The life and works of Filipino women writers Adelina Gurrea and Paz Zamora took center stage during the second part in the Embassy-organized “Quincentennial Encounters: Cultural Conversations on the 500-Year-Old Relations between the Philippines and Spain” which was held on 4 March 2020 at Casa Asia Madrid.
Spanish academics Dr. Beatriz Alvarez and Dr. Rocio Ortuño jointly presented on “Filipino women writers in Philippine Literature in Spanish: the experiences of Adelina Gurrea and Paz Zamora.” Both Drs. Alvarez and Ortuño are experts on Philippine literature in Spanish.
The event was also organized to coincide with International Women’s Day, with the topic especially selected to highlight the achievements of the Filipino women writers Gurrea and Zamora who played key roles in shaping the landscape of Philippine literature in Spanish in the early 20th century.
Ambassador Philippe Lhuillier paid tribute to these two women, stating, “Had they lived in different times, had the world then been kinder and more enabling for women, we would be celebrating them much more frequently and prominently at present. It is not too late, however, and we are here this evening to celebrate them and their achievements.”
Dr. Beatríz Álvarez discussed the life of Adelina Gurrea (1896-1971) from Negros Occidental, who was a journalist, poet, playwright, and Premio Zobel winner. She founded the Círculo Hispano-Filipino de Madrid (Spanish-Philippine Society of Madrid) in 1950 and was a prominent figure in the Lyceum Club Femenino (Women’s Lyceum Club). A character in the Netflix series Las Chicas del Cable (Cable Girls) is believed to be based on Gurrea.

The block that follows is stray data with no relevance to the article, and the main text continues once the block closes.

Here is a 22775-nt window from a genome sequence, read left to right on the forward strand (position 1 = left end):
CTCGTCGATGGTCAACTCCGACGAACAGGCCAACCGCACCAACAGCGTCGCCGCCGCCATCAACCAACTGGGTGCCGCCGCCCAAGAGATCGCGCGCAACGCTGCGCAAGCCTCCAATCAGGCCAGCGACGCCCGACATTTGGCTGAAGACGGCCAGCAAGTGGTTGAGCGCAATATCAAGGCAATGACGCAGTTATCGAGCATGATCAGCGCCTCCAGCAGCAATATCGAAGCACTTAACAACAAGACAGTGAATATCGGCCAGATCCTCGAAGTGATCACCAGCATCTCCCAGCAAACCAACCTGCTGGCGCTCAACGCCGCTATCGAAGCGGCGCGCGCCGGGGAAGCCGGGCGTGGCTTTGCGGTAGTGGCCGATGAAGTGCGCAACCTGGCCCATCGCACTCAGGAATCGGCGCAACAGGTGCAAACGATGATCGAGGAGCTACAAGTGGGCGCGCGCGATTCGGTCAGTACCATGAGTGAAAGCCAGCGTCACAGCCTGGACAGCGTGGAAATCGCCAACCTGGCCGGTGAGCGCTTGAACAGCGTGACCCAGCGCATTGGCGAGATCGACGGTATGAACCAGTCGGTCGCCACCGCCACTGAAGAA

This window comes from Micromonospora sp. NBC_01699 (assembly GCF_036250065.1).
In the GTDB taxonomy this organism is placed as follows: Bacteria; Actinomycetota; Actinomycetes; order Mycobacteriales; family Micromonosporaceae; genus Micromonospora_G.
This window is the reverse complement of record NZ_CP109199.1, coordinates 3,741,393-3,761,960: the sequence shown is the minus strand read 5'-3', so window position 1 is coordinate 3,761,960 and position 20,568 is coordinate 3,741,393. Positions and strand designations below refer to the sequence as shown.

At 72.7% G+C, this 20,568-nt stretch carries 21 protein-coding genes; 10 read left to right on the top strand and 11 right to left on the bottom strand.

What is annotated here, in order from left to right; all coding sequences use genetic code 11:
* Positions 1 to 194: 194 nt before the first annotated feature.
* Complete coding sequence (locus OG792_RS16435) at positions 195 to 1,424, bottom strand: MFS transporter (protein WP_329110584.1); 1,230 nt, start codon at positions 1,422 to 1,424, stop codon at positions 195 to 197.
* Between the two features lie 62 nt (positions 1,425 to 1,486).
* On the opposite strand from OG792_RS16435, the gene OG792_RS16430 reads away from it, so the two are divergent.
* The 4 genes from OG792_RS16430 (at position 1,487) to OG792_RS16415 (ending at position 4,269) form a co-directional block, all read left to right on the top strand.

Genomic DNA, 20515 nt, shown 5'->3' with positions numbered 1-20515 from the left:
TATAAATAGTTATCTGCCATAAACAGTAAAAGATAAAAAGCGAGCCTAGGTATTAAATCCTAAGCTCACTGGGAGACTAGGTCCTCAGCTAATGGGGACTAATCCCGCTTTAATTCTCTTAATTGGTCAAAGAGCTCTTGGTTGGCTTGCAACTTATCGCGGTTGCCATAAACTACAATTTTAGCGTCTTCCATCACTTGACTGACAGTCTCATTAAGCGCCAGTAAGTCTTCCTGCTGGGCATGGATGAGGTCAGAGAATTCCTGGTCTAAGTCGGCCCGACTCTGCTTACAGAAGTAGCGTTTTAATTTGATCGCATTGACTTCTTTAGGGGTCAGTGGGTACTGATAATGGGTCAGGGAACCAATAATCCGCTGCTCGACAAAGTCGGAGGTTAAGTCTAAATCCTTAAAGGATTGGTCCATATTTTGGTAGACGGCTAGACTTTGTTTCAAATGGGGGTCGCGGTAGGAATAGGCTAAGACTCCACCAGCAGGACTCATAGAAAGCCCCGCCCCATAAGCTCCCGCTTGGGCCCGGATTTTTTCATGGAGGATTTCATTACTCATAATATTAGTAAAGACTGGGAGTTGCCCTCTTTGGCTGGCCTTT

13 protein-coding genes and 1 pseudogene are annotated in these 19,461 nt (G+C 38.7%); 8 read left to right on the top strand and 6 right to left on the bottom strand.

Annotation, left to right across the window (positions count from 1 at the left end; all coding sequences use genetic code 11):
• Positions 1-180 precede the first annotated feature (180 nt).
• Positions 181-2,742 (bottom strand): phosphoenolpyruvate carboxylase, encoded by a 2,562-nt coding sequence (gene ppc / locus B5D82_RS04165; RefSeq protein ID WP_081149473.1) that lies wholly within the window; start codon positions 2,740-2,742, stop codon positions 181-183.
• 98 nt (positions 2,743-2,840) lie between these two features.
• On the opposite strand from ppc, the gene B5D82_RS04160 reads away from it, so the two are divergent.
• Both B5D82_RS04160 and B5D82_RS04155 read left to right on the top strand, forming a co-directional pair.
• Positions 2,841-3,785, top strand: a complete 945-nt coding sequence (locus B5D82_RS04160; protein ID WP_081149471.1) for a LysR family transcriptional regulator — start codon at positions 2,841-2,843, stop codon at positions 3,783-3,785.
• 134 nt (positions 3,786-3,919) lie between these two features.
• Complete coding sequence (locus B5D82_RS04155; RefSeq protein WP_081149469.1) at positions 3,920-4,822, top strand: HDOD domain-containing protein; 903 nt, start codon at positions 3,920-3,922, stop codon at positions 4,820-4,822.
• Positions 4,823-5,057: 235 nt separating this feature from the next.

Dr. Álvarez, arguably one of the foremost authority on Adelina Gurrea, earned her PhD from the University of the Philippines (UP). She was guest researcher at the De La Salle University (Manila) and professor at the University of Ateneo de Manila and UP. She is the author of Writing Athwart: Adelina Gurrea’s Life and Works,” published by the Ateneo de Manila University, and also wrote the foreword of Gurrea’s Cuentos de Juana published as part of the Clasico Hispanofilipino collection by Instituto Cervantes de Manila. She has published several articles and essays, and has given lectures on Philippine literature in Spanish.
For her presentation, Dr. Rocio Ortuño highlighted the works of María Paz Zamora-Mascuñana, whose account of life in the Philippines in World War II remains unique for having been written by a woman, and for featuring the author’s “sound memory” of the war.
Dr. Roció Ortuño Casanova further presented survey of Philippine literature in published in the Philippines between 1872 and 1973. This compilation of literary works may be viewed at a database project of the University of Antwerp, and is part of the Klein Project of the Netherlands entitled “Philippines at the Crossroads: Mapping the international presence in the Philippine literary field in Spanish between 1872 and 1945,” with Prof. Ortuño as the principal researcher. The project may be accessed via https://filiteratura.uantwerpen.be/.
Dr. Rocío Ortuño Casanova teaches and researches at the Department of Literature of the University of Antwerp (Belgium). After working for six years at different universities in the UK, she transferred to the University of the Philippines in Diliman where she taught courses in Spanish language, literature and culture. She is the director of the portal of Philippine literature in Spanish of the Biblioteca Virtual Miguel de Cervantes and led the project that produced the database Filiteratura. She currently codirects an academic cooperation project between UP Diliman and the University of Antwerp on Digitization of rare periodicals and training in Digital Humanities.